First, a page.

Berg studied with Schoenberg for six years until 1911. Berg admired him as a composer and mentor, and they remained close lifelong friends. Berg may have seen the older composer as a father figure, as Berg's father had died when he was only 15.


Among Schoenberg's teaching was the idea that the unity of a musical composition depends on all its aspects being derived from a single basic idea; this idea was later known as developing variation. Berg passed this on to his students, one of whom, Theodor Adorno, stated: "The main principle he conveyed was that of variation: everything was supposed to develop out of something else and yet be intrinsically different".[citation needed] The Piano Sonata is an example—the whole composition is derived from the work's opening quartal gesture and its opening phrase. Max Horkheimer (front left), Theodor Adorno (front right), and Jürgen Habermas in the background, right, in 1965 at Heidelberg. ... ( Listen) Four tone quartal chord In music, quartal harmony is the building of chordal and melodic structures with a distinct preference for intervals of fourths. ...


Berg was a part of Vienna's cultural elite during the heady fin de siècle period. His circle included the musicians Alexander von Zemlinsky and Franz Schreker, the painter Gustav Klimt, the writer and satirist Karl Kraus, the architect Adolf Loos, and the poet Peter Altenberg. In 1906, Berg met the singer Helene Nahowski, daughter of a wealthy family; despite the outward hostility of her family, the two were married on May 3, 1911. Fin de siècle is French for end of the century. The term turn-of-the-century is sometimes used as a synonym, but is more neutral (lacking some or most of the connotations described below), and can include the first years of a new century. ... Alexander von Zemlinsky Alexander Zemlinsky or Alexander von Zemlinsky, (October 14, 1871 – March 15, 1942) was an Austrian composer of classical music, conductor, and teacher. ... Franz Schreker (March 23, 1878 – March 21, 1934) was an Austrian composer and conductor. ... Gustav Klimt (July 14, 1862 – February 6, 1918) was an Austrian Symbolist painter and one of the most prominent members of the Vienna Art Nouveau (Vienna Secession) movement. ... Karl Kraus (April 28, 1874 - June 12, 1936) was an eminent Austrian writer and journalist, known as a satirist, essayist, aphorist, playwright and poet. ... Adolf Loos (December 10, 1870 in Brno, Moravia–August 8, 1933 in Vienna, Austria) was an early-20th century Viennese architect. ... Peter Altenberg (1859 - 1919) was a writer and poet from Vienna, Austria. ...


In 1913, two of Berg's Five Songs on Picture Postcard Texts by Peter Altenberg (1912) were premièred in Vienna, conducted by Schoenberg. Settings of aphoristic utterances, the songs are accompanied by a very large orchestra. The performance caused a riot, and had to be halted; the work was not performed in full until 1952 (and its full score remained unpublished until 1966). Year 1913 (MCMXIII) was a common year starting on Wednesday (link will display the full calendar) of the Gregorian calendar (or a common year starting on Tuesday of the 13-day-slower Julian calendar). ... A conductor conducting at a ceremony A conductors score and batons Conducting is the act of directing a musical performance by way of visible gestures. ... Year 1952 (MCMLII) was a leap year starting on Tuesday (link will display full calendar) of the Gregorian calendar. ...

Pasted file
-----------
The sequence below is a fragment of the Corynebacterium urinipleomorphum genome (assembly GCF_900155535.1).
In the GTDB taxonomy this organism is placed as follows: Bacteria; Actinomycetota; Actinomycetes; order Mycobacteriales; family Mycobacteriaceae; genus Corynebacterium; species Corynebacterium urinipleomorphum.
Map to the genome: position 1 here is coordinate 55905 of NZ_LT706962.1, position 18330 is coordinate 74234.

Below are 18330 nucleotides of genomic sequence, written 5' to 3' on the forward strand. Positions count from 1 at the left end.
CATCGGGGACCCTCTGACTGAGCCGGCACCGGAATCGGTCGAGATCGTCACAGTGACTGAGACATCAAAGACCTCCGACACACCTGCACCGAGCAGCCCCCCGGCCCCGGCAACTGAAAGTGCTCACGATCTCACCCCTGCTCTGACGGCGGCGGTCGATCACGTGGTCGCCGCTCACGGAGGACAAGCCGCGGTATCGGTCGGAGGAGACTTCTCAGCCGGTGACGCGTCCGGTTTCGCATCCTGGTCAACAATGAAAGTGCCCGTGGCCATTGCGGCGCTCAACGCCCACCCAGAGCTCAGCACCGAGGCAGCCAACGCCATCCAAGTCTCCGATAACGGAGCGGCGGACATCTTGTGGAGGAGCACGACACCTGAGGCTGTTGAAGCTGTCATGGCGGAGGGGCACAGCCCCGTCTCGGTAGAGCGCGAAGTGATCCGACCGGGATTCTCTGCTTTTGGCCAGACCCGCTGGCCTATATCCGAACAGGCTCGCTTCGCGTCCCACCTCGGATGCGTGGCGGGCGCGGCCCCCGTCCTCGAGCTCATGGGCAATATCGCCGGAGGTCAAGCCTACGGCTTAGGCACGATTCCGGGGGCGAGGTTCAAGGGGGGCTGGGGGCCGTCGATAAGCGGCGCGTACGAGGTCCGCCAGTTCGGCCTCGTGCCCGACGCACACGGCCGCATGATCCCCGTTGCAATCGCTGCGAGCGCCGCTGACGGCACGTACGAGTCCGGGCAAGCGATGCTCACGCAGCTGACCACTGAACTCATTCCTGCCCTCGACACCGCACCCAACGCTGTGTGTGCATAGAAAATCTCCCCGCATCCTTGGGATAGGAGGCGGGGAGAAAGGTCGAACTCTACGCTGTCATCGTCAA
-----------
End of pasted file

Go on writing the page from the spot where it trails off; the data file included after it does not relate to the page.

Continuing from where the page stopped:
From 1915 to 1918, Berg served in the Austrian Army and during a period of leave in 1917 he began work on his first opera, Wozzeck. After the end of World War I, he settled again in Vienna where he taught private pupils. He also helped Schoenberg run his Society for Private Musical Performances, which sought to create the ideal environment for the exploration and appreciation of unfamiliar new music by means of open rehearsals, repeat performances, and the exclusion of professional critics. Year 1915 (MCMXV) was a common year starting on Friday (link will display the full calendar) of the Gregorian calendar (or a common year starting on Thursday[1] of the 13-day-slower Julian calendar). ... 1918 (MCMXVIII) was a common year starting on Tuesday of the Gregorian calendar (see link for calendar) or a common year starting on Wednesday of the Julian calendar. ... 1917 (MCMXVII) was a common year starting on Monday of the Gregorian calendar (see link for calendar) or a common year starting on Tuesday of the 13-day slower Julian calendar (see: 1917 Julian calendar). ... For other uses, see Opera (disambiguation). ... Wozzeck is the first opera by the Austrian composer Alban Berg (1885-1935). ... “The Great War ” redirects here. ... The Society for Private Musical Performances (in German, the Verein für musikalische Privataufführungen) was an organisation founded in Vienna in the Autumn of 1918 by Arnold Schoenberg with the intention of making carefully rehearsed and comprehensible performances of modern music available to genuinely interested members of the musical...